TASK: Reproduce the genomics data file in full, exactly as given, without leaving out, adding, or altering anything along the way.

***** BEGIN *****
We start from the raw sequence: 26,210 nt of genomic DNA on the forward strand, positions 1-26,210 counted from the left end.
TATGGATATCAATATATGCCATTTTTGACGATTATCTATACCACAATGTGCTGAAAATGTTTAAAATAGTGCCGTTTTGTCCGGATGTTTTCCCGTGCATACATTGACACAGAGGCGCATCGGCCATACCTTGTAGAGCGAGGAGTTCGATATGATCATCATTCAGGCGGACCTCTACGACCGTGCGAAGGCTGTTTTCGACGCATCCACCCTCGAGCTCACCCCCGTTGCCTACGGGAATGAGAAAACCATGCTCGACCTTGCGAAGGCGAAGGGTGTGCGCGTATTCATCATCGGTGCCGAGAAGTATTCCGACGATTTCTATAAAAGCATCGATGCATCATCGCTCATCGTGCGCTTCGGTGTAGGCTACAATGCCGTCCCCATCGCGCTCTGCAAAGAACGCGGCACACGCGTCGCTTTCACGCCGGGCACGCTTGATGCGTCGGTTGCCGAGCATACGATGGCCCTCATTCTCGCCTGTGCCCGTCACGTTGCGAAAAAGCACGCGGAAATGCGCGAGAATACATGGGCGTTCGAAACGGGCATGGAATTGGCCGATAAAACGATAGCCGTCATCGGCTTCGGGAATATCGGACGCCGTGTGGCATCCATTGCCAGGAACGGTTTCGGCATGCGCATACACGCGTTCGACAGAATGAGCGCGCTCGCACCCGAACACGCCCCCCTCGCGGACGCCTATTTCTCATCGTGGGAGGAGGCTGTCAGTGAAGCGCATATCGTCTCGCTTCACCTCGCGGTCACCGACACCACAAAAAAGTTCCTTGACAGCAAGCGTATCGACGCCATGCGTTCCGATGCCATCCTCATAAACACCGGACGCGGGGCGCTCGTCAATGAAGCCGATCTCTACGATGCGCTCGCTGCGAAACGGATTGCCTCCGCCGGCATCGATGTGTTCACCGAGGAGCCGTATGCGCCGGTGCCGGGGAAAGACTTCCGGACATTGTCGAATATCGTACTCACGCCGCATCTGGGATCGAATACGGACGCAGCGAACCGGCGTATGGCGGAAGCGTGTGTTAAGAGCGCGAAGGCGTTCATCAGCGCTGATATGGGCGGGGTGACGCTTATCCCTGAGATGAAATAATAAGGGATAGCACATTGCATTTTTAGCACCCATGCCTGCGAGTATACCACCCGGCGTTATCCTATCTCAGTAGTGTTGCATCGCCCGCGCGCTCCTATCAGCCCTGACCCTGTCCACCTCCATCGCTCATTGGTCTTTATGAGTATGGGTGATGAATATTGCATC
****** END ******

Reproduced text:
We start from the raw sequence: 26,210 nt of genomic DNA on the forward strand, positions 1-26,210 counted from the left end.
TATGGATATCAATATATGCCATTTTTGACGATTATCTATACCACAATGTGCTGAAAATGTTTAAAATAGTGCCGTTTTGTCCGGATGTTTTCCCGTGCATACATTGACACAGAGGCGCATCGGCCATACCTTGTAGAGCGAGGAGTTCGATATGATCATCATTCAGGCGGACCTCTACGACCGTGCGAAGGCTGTTTTCGACGCATCCACCCTCGAGCTCACCCCCGTTGCCTACGGGAATGAGAAAACCATGCTCGACCTTGCGAAGGCGAAGGGTGTGCGCGTATTCATCATCGGTGCCGAGAAGTATTCCGACGATTTCTATAAAAGCATCGATGCATCATCGCTCATCGTGCGCTTCGGTGTAGGCTACAATGCCGTCCCCATCGCGCTCTGCAAAGAACGCGGCACACGCGTCGCTTTCACGCCGGGCACGCTTGATGCGTCGGTTGCCGAGCATACGATGGCCCTCATTCTCGCCTGTGCCCGTCACGTTGCGAAAAAGCACGCGGAAATGCGCGAGAATACATGGGCGTTCGAAACGGGCATGGAATTGGCCGATAAAACGATAGCCGTCATCGGCTTCGGGAATATCGGACGCCGTGTGGCATCCATTGCCAGGAACGGTTTCGGCATGCGCATACACGCGTTCGACAGAATGAGCGCGCTCGCACCCGAACACGCCCCCCTCGCGGACGCCTATTTCTCATCGTGGGAGGAGGCTGTCAGTGAAGCGCATATCGTCTCGCTTCACCTCGCGGTCACCGACACCACAAAAAAGTTCCTTGACAGCAAGCGTATCGACGCCATGCGTTCCGATGCCATCCTCATAAACACCGGACGCGGGGCGCTCGTCAATGAAGCCGATCTCTACGATGCGCTCGCTGCGAAACGGATTGCCTCCGCCGGCATCGATGTGTTCACCGAGGAGCCGTATGCGCCGGTGCCGGGGAAAGACTTCCGGACATTGTCGAATATCGTACTCACGCCGCATCTGGGATCGAATACGGACGCAGCGAACCGGCGTATGGCGGAAGCGTGTGTTAAGAGCGCGAAGGCGTTCATCAGCGCTGATATGGGCGGGGTGACGCTTATCCCTGAGATGAAATAATAAGGGATAGCACATTGCATTTTTAGCACCCATGCCTGCGAGTATACCACCCGGCGTTATCCTATCTCAGTAGTGTTGCATCGCCCGCGCGCTCCTATCAGCCCTGACCCTGTCCACCTCCATCGCTCATTGGTCTTTATGAGTATGGGTGATGAATATTGCATC